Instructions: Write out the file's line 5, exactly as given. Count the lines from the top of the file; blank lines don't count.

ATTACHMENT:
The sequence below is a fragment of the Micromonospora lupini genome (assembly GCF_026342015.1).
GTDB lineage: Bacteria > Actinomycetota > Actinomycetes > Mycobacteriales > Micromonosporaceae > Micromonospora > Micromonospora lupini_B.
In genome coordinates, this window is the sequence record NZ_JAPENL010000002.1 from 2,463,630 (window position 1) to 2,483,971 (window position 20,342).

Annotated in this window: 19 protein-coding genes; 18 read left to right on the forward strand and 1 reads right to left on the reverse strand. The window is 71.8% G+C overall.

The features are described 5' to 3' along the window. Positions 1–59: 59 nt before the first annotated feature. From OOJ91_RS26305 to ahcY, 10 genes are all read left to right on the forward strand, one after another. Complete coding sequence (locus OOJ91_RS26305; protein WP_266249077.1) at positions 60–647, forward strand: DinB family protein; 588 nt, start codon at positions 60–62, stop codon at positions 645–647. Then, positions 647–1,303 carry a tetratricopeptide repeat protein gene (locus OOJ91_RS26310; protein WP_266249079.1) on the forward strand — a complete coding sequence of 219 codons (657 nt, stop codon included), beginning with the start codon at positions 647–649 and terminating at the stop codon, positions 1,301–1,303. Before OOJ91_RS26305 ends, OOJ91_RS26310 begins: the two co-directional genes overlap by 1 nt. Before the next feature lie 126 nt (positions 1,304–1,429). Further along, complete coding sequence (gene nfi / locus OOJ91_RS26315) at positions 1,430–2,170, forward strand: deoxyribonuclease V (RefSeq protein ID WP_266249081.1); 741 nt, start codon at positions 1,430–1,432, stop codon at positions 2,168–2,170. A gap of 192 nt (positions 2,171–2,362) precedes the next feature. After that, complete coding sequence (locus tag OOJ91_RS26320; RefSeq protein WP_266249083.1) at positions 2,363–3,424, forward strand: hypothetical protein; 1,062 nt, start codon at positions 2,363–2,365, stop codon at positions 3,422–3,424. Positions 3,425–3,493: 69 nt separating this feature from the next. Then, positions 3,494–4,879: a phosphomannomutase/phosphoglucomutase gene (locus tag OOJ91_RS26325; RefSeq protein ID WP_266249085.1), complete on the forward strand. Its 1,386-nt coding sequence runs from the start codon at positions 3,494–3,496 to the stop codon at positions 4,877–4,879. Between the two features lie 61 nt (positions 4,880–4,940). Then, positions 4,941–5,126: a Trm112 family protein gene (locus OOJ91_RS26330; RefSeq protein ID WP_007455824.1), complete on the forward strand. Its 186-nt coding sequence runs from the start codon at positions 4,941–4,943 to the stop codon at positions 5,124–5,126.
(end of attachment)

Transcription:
The features are described 5' to 3' along the window. Positions 1–59: 59 nt before the first annotated feature. From OOJ91_RS26305 to ahcY, 10 genes are all read left to right on the forward strand, one after another. Complete coding sequence (locus OOJ91_RS26305; protein WP_266249077.1) at positions 60–647, forward strand: DinB family protein; 588 nt, start codon at positions 60–62, stop codon at positions 645–647. Then, positions 647–1,303 carry a tetratricopeptide repeat protein gene (locus OOJ91_RS26310; protein WP_266249079.1) on the forward strand — a complete coding sequence of 219 codons (657 nt, stop codon included), beginning with the start codon at positions 647–649 and terminating at the stop codon, positions 1,301–1,303. Before OOJ91_RS26305 ends, OOJ91_RS26310 begins: the two co-directional genes overlap by 1 nt. Before the next feature lie 126 nt (positions 1,304–1,429). Further along, complete coding sequence (gene nfi / locus OOJ91_RS26315) at positions 1,430–2,170, forward strand: deoxyribonuclease V (RefSeq protein ID WP_266249081.1); 741 nt, start codon at positions 1,430–1,432, stop codon at positions 2,168–2,170. A gap of 192 nt (positions 2,171–2,362) precedes the next feature. After that, complete coding sequence (locus tag OOJ91_RS26320; RefSeq protein WP_266249083.1) at positions 2,363–3,424, forward strand: hypothetical protein; 1,062 nt, start codon at positions 2,363–2,365, stop codon at positions 3,422–3,424. Positions 3,425–3,493: 69 nt separating this feature from the next. Then, positions 3,494–4,879: a phosphomannomutase/phosphoglucomutase gene (locus tag OOJ91_RS26325; RefSeq protein ID WP_266249085.1), complete on the forward strand. Its 1,386-nt coding sequence runs from the start codon at positions 3,494–3,496 to the stop codon at positions 4,877–4,879. Between the two features lie 61 nt (positions 4,880–4,940). Then, positions 4,941–5,126: a Trm112 family protein gene (locus OOJ91_RS26330; RefSeq protein ID WP_007455824.1), complete on the forward strand. Its 186-nt coding sequence runs from the start codon at positions 4,941–4,943 to the stop codon at positions 5,124–5,126.